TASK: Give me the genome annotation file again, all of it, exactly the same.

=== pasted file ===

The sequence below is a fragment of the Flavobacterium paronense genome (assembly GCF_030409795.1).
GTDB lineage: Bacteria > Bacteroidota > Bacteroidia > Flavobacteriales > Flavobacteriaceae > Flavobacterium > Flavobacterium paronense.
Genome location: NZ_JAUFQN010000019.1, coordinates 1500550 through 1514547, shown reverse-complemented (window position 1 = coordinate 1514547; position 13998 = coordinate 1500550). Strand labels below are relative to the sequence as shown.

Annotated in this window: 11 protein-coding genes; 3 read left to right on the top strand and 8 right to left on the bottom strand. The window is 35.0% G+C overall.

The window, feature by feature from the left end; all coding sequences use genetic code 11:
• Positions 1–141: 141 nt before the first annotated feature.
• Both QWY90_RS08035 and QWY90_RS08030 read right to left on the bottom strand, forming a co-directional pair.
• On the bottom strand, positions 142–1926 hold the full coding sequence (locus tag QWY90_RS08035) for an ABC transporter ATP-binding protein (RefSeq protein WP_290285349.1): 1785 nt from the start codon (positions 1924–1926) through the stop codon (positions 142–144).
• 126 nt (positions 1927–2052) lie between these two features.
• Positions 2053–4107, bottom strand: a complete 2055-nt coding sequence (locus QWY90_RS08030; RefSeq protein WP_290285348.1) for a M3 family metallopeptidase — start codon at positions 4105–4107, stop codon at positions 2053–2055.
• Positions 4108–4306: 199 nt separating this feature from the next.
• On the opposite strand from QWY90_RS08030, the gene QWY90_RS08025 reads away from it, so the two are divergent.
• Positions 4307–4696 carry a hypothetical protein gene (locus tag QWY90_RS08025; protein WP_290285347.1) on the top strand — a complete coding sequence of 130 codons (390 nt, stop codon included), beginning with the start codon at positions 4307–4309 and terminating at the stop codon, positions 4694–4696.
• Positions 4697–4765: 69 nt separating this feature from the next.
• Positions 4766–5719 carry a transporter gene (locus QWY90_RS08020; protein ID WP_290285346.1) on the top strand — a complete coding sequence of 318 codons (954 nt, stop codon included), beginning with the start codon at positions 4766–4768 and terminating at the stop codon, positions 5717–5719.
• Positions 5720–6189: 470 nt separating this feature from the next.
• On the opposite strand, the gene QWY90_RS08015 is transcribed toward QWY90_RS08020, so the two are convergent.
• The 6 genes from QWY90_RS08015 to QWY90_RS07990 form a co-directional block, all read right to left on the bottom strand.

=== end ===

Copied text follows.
The sequence below is a fragment of the Flavobacterium paronense genome (assembly GCF_030409795.1).
GTDB lineage: Bacteria > Bacteroidota > Bacteroidia > Flavobacteriales > Flavobacteriaceae > Flavobacterium > Flavobacterium paronense.
Genome location: NZ_JAUFQN010000019.1, coordinates 1500550 through 1514547, shown reverse-complemented (window position 1 = coordinate 1514547; position 13998 = coordinate 1500550). Strand labels below are relative to the sequence as shown.

Annotated in this window: 11 protein-coding genes; 3 read left to right on the top strand and 8 right to left on the bottom strand. The window is 35.0% G+C overall.

The window, feature by feature from the left end; all coding sequences use genetic code 11:
• Positions 1–141: 141 nt before the first annotated feature.
• Both QWY90_RS08035 and QWY90_RS08030 read right to left on the bottom strand, forming a co-directional pair.
• On the bottom strand, positions 142–1926 hold the full coding sequence (locus tag QWY90_RS08035) for an ABC transporter ATP-binding protein (RefSeq protein WP_290285349.1): 1785 nt from the start codon (positions 1924–1926) through the stop codon (positions 142–144).
• 126 nt (positions 1927–2052) lie between these two features.
• Positions 2053–4107, bottom strand: a complete 2055-nt coding sequence (locus QWY90_RS08030; RefSeq protein WP_290285348.1) for a M3 family metallopeptidase — start codon at positions 4105–4107, stop codon at positions 2053–2055.
• Positions 4108–4306: 199 nt separating this feature from the next.
• On the opposite strand from QWY90_RS08030, the gene QWY90_RS08025 reads away from it, so the two are divergent.
• Positions 4307–4696 carry a hypothetical protein gene (locus tag QWY90_RS08025; protein WP_290285347.1) on the top strand — a complete coding sequence of 130 codons (390 nt, stop codon included), beginning with the start codon at positions 4307–4309 and terminating at the stop codon, positions 4694–4696.
• Positions 4697–4765: 69 nt separating this feature from the next.
• Positions 4766–5719 carry a transporter gene (locus QWY90_RS08020; protein ID WP_290285346.1) on the top strand — a complete coding sequence of 318 codons (954 nt, stop codon included), beginning with the start codon at positions 4766–4768 and terminating at the stop codon, positions 5717–5719.
• Positions 5720–6189: 470 nt separating this feature from the next.
• On the opposite strand, the gene QWY90_RS08015 is transcribed toward QWY90_RS08020, so the two are convergent.
• The 6 genes from QWY90_RS08015 to QWY90_RS07990 form a co-directional block, all read right to left on the bottom strand.